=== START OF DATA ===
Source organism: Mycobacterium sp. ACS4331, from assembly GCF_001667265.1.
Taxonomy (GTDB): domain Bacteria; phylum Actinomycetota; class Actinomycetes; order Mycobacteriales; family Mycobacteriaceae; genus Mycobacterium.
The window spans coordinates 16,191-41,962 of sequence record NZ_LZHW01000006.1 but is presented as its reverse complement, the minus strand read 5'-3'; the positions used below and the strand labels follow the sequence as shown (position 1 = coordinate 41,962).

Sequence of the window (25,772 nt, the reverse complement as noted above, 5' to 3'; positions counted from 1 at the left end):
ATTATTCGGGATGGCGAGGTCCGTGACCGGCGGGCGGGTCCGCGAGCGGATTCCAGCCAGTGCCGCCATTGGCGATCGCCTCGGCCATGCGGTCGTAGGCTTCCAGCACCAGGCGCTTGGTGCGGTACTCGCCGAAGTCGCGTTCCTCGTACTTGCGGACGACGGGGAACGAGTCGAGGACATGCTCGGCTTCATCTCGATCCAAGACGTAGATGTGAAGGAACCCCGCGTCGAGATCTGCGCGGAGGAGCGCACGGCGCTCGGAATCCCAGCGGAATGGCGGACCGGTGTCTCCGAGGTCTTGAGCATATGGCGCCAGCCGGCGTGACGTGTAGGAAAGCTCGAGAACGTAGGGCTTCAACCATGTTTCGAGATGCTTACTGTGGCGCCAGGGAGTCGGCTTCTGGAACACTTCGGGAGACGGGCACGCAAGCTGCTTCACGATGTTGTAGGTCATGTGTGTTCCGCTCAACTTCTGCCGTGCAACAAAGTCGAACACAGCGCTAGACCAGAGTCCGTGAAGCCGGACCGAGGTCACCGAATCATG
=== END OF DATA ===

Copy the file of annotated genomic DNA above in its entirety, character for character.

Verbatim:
Source organism: Mycobacterium sp. ACS4331, from assembly GCF_001667265.1.
Taxonomy (GTDB): domain Bacteria; phylum Actinomycetota; class Actinomycetes; order Mycobacteriales; family Mycobacteriaceae; genus Mycobacterium.
The window spans coordinates 16,191-41,962 of sequence record NZ_LZHW01000006.1 but is presented as its reverse complement, the minus strand read 5'-3'; the positions used below and the strand labels follow the sequence as shown (position 1 = coordinate 41,962).

Sequence of the window (25,772 nt, the reverse complement as noted above, 5' to 3'; positions counted from 1 at the left end):
ATTATTCGGGATGGCGAGGTCCGTGACCGGCGGGCGGGTCCGCGAGCGGATTCCAGCCAGTGCCGCCATTGGCGATCGCCTCGGCCATGCGGTCGTAGGCTTCCAGCACCAGGCGCTTGGTGCGGTACTCGCCGAAGTCGCGTTCCTCGTACTTGCGGACGACGGGGAACGAGTCGAGGACATGCTCGGCTTCATCTCGATCCAAGACGTAGATGTGAAGGAACCCCGCGTCGAGATCTGCGCGGAGGAGCGCACGGCGCTCGGAATCCCAGCGGAATGGCGGACCGGTGTCTCCGAGGTCTTGAGCATATGGCGCCAGCCGGCGTGACGTGTAGGAAAGCTCGAGAACGTAGGGCTTCAACCATGTTTCGAGATGCTTACTGTGGCGCCAGGGAGTCGGCTTCTGGAACACTTCGGGAGACGGGCACGCAAGCTGCTTCACGATGTTGTAGGTCATGTGTGTTCCGCTCAACTTCTGCCGTGCAACAAAGTCGAACACAGCGCTAGACCAGAGTCCGTGAAGCCGGACCGAGGTCACCGAATCATG